Wednesday 1 August 2018

Green tea and red wine in metabolic illnesses

A recent study performed at the Tel Aviv University in Israel reveals that, over time, it is possible to treat congenital metabolic illnesses; the compounds used in the study were extracts from green tea and red wine.  

Most people with a congenital metabolic disease are born with a defective gene that results in a specific enzyme deficiency or an enzyme that is only limitedly effective. Because of this, certain substances are not or are insufficiently broken down, which leads to irreversible cell damage in cells that are susceptible to this. If effective treatment methods are not applied, currently the majority of patients have to follow a strict diet for their entire lives. 



The Israeli study published in Communications Chemistry, related to top journal Nature, reveals that certain compounds that occur naturally in green tea and red wine, block the formation of toxic substances. The researchers considered two compounds: epigallocatechin gallate (EGCG) found naturally in green tea and tannic acid found in red wine. The latter is known to prevent the formation of toxic amyloid structures that cause neurodegenerative disorders, such as Alzheimer’s and Parkinson’s disease. In the case of congenital metabolic diseases, toxic waste products accumulate in the body in an uncontrolled manner. This can cause severe developmental and psychological disorders. 


A known example of a rare congenital metabolic illness is phenylketonuria (PKU). In patients suffering from PKU there is one amino acid (phenylalanine) that leads to problems. The liver of these patients is not capable of breaking down and processing the amino acid. This results in phenylalanine accumulating in the blood and in high concentrations in the brain. This impedes the growth and development of the central nervous system. If left untreated, PKU can also lead to dementia and serious behavioural problems. The defective or missing enzyme is phenylalanine hydroxylase, which usually breaks down phenylalanine in the liver. 
Infants with PKU must adhere to a strict diet free of phenylalanine for the rest of their lives. If they don’t, they may face severe developmental problems. Many foods contain this amino acid. Following a diet that is free from phenylalanine is therefore very difficult.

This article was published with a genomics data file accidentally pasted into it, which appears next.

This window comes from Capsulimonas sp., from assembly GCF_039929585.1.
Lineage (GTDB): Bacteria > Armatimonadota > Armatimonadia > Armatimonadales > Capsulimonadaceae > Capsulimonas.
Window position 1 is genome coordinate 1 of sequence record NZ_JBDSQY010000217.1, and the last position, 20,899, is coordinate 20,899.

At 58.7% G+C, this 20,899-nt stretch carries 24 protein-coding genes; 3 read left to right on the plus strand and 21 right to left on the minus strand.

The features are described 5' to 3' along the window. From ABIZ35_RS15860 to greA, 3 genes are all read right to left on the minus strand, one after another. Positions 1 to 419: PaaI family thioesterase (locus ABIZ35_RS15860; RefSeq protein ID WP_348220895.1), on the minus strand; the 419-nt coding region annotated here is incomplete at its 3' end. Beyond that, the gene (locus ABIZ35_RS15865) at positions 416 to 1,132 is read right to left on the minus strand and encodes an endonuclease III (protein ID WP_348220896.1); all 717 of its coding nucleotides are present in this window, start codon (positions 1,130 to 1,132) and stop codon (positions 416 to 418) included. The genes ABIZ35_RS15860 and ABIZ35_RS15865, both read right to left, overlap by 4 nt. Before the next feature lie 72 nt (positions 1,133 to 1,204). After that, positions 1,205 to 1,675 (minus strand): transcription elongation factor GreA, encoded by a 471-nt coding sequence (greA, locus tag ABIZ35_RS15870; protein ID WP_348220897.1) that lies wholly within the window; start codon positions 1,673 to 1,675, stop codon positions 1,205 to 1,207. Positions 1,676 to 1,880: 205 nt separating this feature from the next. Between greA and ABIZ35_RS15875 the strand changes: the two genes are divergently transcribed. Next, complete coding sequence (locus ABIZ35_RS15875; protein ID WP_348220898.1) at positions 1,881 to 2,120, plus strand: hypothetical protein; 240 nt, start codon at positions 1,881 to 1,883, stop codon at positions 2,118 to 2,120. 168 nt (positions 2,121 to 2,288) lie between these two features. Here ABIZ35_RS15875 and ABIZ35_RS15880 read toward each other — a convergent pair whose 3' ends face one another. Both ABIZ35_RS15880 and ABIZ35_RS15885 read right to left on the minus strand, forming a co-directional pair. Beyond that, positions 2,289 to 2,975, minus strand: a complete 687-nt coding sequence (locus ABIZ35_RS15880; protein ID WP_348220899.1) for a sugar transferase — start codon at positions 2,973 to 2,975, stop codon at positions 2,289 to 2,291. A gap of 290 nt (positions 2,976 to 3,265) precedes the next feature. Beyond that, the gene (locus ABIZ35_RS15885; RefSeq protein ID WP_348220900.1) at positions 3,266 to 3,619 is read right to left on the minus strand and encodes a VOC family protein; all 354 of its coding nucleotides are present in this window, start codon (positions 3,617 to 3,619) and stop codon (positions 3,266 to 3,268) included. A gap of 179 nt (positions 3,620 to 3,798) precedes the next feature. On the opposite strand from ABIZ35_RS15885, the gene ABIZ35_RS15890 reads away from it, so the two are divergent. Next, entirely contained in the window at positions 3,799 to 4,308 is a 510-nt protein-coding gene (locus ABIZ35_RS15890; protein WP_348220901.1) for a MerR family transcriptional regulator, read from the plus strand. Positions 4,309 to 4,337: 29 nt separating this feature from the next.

Amyloid structures

The new study is based on two previous studies performed at the Tel Aviv laboratory of Professor Gazit. The first study revealed that phenylalanine is capable of self-assembly and the formation of amyloid structures such as those seen in Alzheimer’s and Parkinson’s disease and other neurodegenerative disorders. In people with other enzyme defects related to congenital metabolic illnesses, the second study showed that other intermediate products also have these properties. Both studies led to new insights being gained in terms of awareness and understanding of this disorder. A clear overlap seems to exist between neurodegenerative disorders and congenital metabolic illnesses.  
The researchers performed an in vitro study. In other words, EGCG and tannic acid were investigated using test tubes and culture systems. The two substances were tested for three metabolic products which accumulate in variations of congenital metabolic illnesses: adenine, tyrosine and phenylalanine. The results were favourable, because both EGCG and tannic acid blocked the formation of toxic amyloid structures. The researchers also used computer simulations to verify the mechanism that sets in motion the formation of compounds. 



The results were found to be very valuable due to the new insights into the formation and accumulation of undesirable metabolic products. This is not only relevant for congenital metabolic diseases, but also for neurodegenerative disorders. The tools that have been developed are ground-breaking and have an enormous potential in terms of tackling a wide range of disorders in the future.